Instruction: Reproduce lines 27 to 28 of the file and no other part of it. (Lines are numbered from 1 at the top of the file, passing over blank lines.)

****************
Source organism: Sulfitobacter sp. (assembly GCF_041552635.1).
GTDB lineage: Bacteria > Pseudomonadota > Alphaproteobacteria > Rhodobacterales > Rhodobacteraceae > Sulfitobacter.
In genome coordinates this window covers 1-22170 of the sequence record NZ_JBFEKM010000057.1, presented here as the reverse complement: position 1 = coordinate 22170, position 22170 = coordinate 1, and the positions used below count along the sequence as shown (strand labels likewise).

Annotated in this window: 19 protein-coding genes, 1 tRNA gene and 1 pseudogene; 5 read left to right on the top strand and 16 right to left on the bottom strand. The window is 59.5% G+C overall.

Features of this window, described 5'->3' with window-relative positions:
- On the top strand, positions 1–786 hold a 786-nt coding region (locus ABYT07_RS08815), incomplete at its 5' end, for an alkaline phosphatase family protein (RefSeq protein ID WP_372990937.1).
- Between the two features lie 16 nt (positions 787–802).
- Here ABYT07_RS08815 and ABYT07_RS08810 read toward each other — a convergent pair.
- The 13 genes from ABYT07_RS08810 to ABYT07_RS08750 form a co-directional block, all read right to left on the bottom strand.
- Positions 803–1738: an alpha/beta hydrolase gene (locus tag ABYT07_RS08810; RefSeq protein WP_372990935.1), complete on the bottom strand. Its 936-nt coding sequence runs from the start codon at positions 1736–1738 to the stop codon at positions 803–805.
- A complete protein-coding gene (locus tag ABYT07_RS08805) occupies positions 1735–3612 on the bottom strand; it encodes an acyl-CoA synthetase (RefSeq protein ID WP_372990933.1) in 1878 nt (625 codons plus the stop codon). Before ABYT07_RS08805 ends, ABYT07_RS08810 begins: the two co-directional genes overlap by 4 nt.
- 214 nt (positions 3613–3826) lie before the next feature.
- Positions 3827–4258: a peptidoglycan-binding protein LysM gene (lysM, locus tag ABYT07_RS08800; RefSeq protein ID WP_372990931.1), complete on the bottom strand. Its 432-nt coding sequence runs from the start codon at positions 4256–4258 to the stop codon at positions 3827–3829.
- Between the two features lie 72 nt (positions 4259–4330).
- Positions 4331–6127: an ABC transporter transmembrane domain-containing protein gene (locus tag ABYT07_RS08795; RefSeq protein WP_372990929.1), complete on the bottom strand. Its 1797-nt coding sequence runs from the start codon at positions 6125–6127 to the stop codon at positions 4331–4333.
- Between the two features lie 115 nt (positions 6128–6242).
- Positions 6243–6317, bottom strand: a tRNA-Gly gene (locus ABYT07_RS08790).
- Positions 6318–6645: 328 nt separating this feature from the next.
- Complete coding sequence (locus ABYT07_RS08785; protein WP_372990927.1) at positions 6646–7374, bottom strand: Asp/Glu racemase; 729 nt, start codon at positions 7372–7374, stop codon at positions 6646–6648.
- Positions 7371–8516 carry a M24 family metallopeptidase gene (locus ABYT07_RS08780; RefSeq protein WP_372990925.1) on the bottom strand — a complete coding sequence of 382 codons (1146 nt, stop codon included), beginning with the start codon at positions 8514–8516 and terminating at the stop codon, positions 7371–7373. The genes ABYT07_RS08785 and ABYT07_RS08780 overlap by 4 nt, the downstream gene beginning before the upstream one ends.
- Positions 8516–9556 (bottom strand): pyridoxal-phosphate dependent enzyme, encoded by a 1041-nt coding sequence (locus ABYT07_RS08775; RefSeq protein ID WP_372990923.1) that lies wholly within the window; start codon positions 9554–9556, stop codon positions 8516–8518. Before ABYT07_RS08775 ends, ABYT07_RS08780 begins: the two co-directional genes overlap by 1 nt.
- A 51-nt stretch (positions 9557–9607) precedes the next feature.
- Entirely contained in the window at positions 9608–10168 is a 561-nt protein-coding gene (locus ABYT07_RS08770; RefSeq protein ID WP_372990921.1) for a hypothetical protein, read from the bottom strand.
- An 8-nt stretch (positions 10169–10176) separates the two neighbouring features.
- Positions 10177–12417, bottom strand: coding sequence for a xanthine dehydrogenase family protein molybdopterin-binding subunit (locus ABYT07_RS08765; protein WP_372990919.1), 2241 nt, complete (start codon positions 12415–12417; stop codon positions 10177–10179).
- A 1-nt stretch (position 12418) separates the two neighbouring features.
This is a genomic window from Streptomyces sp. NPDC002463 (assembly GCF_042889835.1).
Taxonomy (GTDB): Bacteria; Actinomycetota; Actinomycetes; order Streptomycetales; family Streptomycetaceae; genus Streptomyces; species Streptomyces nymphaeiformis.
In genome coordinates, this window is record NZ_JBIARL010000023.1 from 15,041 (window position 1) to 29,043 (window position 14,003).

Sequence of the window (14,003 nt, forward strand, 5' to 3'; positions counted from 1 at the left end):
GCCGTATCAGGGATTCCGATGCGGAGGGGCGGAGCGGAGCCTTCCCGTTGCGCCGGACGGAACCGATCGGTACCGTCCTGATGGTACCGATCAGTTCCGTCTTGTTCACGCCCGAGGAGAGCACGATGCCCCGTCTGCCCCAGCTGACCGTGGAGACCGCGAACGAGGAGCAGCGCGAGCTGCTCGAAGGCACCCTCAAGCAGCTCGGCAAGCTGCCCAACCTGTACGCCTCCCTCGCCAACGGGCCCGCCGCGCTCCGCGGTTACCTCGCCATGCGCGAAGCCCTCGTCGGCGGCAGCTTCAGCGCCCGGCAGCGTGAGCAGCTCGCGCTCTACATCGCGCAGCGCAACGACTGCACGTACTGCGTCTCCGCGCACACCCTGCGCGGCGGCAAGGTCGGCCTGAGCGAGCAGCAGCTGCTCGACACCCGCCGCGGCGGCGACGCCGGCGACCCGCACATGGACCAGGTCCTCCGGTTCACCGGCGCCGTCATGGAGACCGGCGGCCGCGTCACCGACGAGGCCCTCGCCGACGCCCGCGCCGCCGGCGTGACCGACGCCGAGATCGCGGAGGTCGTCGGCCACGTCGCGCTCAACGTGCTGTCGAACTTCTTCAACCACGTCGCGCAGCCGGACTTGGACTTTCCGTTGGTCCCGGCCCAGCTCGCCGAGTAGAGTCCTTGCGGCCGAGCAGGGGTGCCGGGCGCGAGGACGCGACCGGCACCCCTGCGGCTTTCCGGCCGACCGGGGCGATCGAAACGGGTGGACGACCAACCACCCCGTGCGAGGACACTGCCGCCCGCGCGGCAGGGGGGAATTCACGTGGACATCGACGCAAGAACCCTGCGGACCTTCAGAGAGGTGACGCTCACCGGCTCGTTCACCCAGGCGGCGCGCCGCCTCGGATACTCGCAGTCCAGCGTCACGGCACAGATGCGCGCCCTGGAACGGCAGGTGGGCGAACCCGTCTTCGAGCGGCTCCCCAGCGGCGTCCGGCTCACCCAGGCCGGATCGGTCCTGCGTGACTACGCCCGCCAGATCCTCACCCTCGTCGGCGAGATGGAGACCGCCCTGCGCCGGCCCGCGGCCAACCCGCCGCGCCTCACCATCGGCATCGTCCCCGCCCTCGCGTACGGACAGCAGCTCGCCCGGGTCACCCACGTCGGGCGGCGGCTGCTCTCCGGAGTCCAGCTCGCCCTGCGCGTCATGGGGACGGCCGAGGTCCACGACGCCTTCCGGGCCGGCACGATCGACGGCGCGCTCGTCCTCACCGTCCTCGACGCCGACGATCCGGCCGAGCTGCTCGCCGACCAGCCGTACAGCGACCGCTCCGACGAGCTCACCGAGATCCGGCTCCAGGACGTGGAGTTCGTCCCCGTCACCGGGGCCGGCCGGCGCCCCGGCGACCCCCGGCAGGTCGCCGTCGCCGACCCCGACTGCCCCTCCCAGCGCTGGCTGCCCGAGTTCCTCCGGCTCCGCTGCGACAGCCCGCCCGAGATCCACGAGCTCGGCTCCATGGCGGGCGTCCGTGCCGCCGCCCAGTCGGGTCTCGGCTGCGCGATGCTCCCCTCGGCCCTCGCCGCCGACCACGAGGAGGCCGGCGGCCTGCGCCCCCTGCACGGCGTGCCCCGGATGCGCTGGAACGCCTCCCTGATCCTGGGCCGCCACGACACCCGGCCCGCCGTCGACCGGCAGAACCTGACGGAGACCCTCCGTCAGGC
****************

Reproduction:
This is a genomic window from Streptomyces sp. NPDC002463 (assembly GCF_042889835.1).
Taxonomy (GTDB): Bacteria; Actinomycetota; Actinomycetes; order Streptomycetales; family Streptomycetaceae; genus Streptomyces; species Streptomyces nymphaeiformis.